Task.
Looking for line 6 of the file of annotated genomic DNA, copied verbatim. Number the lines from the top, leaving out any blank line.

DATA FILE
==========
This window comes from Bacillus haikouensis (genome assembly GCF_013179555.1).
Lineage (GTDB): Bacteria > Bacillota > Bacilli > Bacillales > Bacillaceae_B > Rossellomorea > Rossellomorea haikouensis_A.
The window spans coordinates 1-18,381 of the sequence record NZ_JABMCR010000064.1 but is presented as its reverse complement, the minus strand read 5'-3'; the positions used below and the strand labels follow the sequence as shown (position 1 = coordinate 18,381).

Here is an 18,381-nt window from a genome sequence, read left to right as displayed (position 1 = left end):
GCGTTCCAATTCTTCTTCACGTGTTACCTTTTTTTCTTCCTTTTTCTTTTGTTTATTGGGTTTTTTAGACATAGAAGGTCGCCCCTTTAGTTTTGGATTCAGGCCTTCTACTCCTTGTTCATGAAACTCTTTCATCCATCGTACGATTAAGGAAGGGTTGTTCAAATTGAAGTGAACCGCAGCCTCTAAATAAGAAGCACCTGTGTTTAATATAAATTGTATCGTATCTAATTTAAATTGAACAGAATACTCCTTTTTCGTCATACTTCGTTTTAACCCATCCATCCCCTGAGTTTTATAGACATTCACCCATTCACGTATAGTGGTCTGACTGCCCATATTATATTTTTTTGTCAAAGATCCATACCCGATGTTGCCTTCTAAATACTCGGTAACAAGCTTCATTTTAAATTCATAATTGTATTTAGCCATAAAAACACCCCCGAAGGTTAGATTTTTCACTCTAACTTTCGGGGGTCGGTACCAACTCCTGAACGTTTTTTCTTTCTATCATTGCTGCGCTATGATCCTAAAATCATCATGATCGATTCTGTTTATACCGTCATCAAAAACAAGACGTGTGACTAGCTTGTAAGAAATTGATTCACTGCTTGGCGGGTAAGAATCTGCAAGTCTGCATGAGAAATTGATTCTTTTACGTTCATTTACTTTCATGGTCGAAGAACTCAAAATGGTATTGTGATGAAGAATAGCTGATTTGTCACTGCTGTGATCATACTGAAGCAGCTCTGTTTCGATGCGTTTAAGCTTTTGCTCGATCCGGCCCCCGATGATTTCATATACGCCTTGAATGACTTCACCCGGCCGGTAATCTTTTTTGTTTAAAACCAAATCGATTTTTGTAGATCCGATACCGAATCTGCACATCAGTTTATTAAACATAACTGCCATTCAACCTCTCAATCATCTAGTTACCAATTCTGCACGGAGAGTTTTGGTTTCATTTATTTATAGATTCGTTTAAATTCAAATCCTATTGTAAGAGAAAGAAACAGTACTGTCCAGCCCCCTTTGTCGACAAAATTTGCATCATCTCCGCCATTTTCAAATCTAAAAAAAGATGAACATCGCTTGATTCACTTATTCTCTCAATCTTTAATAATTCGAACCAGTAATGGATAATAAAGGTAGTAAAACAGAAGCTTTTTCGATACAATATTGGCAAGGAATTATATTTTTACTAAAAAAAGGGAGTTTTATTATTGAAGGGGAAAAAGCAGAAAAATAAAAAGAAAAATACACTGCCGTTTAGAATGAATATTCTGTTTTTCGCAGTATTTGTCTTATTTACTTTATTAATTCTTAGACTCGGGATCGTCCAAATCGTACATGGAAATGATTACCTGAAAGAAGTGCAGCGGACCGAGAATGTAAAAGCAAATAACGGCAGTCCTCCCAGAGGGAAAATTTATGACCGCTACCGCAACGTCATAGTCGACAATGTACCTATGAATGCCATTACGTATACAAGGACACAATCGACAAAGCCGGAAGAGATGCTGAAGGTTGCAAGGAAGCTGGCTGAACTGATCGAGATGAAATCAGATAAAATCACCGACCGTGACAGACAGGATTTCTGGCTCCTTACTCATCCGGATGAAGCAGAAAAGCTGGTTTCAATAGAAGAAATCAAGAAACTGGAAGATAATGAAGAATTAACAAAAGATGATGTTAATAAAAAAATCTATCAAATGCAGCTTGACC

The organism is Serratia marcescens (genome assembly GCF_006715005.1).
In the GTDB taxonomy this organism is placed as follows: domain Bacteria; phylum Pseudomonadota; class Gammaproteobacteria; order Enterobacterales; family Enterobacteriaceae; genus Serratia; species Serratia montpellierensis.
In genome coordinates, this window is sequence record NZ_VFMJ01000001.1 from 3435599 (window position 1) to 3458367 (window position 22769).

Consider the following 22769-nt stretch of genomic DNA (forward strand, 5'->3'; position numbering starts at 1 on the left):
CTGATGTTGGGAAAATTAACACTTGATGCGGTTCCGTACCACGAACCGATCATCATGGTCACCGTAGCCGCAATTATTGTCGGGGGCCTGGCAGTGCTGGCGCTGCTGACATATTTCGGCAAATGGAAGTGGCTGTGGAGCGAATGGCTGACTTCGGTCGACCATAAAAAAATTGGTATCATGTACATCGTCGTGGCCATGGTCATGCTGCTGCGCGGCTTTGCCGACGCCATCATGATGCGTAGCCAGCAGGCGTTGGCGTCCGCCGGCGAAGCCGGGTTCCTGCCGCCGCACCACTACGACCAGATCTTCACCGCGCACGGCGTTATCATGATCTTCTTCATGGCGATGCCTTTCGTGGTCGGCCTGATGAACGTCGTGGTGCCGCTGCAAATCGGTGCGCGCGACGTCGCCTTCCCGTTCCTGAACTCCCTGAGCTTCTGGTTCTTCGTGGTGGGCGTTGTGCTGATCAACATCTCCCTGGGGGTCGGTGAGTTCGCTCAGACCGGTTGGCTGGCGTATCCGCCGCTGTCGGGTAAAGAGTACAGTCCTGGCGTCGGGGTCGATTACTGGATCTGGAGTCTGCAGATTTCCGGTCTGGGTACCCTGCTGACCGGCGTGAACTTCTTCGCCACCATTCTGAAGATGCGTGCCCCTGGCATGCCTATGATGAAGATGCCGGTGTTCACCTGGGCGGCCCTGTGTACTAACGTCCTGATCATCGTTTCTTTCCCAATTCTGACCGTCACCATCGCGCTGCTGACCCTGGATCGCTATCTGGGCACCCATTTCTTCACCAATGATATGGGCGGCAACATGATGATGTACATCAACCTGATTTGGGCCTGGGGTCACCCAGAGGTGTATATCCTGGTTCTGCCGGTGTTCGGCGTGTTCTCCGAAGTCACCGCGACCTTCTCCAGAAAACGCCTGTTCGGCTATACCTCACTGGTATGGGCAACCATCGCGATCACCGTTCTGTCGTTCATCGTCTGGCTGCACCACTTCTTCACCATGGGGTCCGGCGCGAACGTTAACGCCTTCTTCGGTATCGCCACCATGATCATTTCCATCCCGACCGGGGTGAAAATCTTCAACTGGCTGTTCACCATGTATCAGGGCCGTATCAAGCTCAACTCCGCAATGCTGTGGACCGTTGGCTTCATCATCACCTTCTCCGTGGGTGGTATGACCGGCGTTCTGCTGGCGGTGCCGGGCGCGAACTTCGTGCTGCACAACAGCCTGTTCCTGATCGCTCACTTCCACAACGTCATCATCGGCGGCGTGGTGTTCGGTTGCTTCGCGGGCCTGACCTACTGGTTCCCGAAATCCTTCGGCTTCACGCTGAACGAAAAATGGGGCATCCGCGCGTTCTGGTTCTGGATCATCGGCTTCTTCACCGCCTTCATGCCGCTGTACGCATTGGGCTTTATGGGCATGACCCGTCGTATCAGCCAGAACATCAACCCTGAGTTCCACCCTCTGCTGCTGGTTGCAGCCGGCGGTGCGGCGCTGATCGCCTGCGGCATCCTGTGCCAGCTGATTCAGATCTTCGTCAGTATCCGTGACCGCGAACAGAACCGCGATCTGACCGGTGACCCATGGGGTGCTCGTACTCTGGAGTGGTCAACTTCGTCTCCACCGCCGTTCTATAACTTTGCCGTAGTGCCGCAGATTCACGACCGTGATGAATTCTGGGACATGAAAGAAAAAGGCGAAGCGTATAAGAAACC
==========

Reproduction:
The organism is Serratia marcescens (genome assembly GCF_006715005.1).